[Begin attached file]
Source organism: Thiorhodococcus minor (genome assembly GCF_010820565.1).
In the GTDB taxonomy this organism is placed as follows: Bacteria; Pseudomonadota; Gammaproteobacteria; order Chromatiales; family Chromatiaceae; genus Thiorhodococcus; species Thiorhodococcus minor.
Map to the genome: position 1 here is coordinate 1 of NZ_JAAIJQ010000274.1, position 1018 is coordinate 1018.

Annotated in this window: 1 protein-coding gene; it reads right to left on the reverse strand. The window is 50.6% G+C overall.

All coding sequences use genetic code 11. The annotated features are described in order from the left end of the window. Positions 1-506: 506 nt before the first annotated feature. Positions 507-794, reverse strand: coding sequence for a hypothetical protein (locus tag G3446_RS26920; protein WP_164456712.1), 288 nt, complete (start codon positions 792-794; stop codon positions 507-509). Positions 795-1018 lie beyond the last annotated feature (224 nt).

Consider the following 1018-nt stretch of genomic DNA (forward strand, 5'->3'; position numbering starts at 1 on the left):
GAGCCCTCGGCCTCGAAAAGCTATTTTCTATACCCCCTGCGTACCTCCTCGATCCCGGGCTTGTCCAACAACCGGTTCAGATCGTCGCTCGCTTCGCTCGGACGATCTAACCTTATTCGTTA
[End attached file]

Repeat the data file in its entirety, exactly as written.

Source organism: Thiorhodococcus minor (genome assembly GCF_010820565.1).
In the GTDB taxonomy this organism is placed as follows: Bacteria; Pseudomonadota; Gammaproteobacteria; order Chromatiales; family Chromatiaceae; genus Thiorhodococcus; species Thiorhodococcus minor.
Map to the genome: position 1 here is coordinate 1 of NZ_JAAIJQ010000274.1, position 1018 is coordinate 1018.

Annotated in this window: 1 protein-coding gene; it reads right to left on the reverse strand. The window is 50.6% G+C overall.

All coding sequences use genetic code 11. The annotated features are described in order from the left end of the window. Positions 1-506: 506 nt before the first annotated feature. Positions 507-794, reverse strand: coding sequence for a hypothetical protein (locus tag G3446_RS26920; protein WP_164456712.1), 288 nt, complete (start codon positions 792-794; stop codon positions 507-509). Positions 795-1018 lie beyond the last annotated feature (224 nt).

Consider the following 1018-nt stretch of genomic DNA (forward strand, 5'->3'; position numbering starts at 1 on the left):
GAGCCCTCGGCCTCGAAAAGCTATTTTCTATACCCCCTGCGTACCTCCTCGATCCCGGGCTTGTCCAACAACCGGTTCAGATCGTCGCTCGCTTCGCTCGGACGATCTAACCTTATTCGTTA